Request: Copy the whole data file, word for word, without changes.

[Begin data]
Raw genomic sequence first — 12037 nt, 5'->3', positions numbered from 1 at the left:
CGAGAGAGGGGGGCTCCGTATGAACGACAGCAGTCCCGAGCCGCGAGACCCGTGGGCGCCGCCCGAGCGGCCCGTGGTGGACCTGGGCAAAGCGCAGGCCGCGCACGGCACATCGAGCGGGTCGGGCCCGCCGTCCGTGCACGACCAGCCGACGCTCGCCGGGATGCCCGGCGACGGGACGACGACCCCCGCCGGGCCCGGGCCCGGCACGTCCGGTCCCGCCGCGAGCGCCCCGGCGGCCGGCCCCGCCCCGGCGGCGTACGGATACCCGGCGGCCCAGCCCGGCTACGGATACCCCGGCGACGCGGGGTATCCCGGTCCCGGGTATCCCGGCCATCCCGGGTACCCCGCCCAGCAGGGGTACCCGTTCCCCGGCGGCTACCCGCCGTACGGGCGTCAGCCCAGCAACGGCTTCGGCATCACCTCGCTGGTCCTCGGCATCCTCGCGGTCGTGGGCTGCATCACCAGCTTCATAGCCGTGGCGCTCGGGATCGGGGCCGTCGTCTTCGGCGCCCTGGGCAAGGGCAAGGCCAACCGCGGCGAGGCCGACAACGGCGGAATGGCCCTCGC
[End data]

Raw genomic sequence first — 12037 nt, 5'->3', positions numbered from 1 at the left:
CGAGAGAGGGGGGCTCCGTATGAACGACAGCAGTCCCGAGCCGCGAGACCCGTGGGCGCCGCCCGAGCGGCCCGTGGTGGACCTGGGCAAAGCGCAGGCCGCGCACGGCACATCGAGCGGGTCGGGCCCGCCGTCCGTGCACGACCAGCCGACGCTCGCCGGGATGCCCGGCGACGGGACGACGACCCCCGCCGGGCCCGGGCCCGGCACGTCCGGTCCCGCCGCGAGCGCCCCGGCGGCCGGCCCCGCCCCGGCGGCGTACGGATACCCGGCGGCCCAGCCCGGCTACGGATACCCCGGCGACGCGGGGTATCCCGGTCCCGGGTATCCCGGCCATCCCGGGTACCCCGCCCAGCAGGGGTACCCGTTCCCCGGCGGCTACCCGCCGTACGGGCGTCAGCCCAGCAACGGCTTCGGCATCACCTCGCTGGTCCTCGGCATCCTCGCGGTCGTGGGCTGCATCACCAGCTTCATAGCCGTGGCGCTCGGGATCGGGGCCGTCGTCTTCGGCGCCCTGGGCAAGGGCAAGGCCAACCGCGGCGAGGCCGACAACGGCGGAATGGCCCTCGC